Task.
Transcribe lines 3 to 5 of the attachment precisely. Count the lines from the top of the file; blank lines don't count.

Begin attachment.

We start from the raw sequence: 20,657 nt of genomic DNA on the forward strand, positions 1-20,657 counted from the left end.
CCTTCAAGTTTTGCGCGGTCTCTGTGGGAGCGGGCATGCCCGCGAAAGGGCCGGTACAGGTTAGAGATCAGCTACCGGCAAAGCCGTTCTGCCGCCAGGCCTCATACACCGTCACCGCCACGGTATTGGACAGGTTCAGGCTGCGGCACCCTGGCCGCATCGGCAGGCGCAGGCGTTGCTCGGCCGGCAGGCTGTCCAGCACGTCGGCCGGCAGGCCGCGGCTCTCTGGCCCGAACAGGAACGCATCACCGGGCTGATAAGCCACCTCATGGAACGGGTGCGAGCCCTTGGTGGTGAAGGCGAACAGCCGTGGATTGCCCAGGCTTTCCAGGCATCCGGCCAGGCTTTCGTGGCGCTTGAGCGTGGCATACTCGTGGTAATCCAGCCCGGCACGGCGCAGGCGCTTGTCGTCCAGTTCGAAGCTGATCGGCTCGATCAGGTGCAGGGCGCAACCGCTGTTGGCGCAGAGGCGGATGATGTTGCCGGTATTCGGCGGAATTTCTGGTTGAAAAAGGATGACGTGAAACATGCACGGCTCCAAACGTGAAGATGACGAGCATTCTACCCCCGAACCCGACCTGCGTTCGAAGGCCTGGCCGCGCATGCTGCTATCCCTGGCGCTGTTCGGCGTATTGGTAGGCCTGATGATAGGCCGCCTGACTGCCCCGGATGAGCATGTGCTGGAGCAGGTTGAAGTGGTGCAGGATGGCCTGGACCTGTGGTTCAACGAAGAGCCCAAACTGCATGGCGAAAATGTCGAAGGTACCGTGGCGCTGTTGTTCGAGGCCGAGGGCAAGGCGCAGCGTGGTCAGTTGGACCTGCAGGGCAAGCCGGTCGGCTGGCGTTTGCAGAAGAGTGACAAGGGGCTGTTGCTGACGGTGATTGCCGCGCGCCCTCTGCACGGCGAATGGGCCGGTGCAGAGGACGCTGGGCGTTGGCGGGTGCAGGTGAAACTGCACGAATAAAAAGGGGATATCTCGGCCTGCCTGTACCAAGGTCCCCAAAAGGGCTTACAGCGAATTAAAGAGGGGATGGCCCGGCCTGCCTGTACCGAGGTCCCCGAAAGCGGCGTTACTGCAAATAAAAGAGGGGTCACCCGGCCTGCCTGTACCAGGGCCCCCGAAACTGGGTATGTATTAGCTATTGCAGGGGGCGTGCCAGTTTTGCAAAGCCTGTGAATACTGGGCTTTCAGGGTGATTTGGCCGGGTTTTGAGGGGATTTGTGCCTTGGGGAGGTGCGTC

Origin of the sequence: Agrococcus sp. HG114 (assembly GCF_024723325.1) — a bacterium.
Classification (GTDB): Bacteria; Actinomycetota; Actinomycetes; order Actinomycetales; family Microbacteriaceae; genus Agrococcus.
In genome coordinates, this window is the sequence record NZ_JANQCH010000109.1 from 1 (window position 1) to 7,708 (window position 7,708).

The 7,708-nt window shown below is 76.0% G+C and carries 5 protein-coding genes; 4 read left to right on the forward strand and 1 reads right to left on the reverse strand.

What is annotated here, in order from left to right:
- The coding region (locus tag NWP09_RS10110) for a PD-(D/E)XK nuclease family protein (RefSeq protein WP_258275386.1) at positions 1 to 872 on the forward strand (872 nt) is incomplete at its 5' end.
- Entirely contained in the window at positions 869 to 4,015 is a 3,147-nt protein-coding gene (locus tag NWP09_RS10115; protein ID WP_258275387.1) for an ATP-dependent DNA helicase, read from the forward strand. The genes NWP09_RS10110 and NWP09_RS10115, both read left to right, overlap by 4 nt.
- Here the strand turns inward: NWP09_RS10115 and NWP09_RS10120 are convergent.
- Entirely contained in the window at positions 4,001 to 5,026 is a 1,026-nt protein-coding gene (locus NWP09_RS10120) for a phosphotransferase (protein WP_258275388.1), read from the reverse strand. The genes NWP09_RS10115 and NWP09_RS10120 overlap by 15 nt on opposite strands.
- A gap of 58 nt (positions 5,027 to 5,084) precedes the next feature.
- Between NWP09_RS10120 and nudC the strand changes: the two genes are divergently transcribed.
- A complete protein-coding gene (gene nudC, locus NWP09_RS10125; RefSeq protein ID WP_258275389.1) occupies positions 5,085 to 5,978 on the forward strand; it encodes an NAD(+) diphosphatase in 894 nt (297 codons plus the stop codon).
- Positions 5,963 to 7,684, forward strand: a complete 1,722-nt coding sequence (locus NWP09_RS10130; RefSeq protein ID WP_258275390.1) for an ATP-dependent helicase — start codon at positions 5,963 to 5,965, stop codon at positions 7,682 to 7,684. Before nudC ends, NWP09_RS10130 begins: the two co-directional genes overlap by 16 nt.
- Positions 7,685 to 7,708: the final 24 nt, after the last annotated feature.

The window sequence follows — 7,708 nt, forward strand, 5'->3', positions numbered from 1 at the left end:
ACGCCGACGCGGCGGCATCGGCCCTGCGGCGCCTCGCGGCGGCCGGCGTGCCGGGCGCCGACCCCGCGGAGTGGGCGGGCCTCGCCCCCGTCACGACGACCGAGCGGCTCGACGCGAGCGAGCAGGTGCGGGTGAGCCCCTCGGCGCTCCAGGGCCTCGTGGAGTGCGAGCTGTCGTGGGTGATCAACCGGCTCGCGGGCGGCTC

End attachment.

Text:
Origin of the sequence: Agrococcus sp. HG114 (assembly GCF_024723325.1) — a bacterium.
Classification (GTDB): Bacteria; Actinomycetota; Actinomycetes; order Actinomycetales; family Microbacteriaceae; genus Agrococcus.
In genome coordinates, this window is the sequence record NZ_JANQCH010000109.1 from 1 (window position 1) to 7,708 (window position 7,708).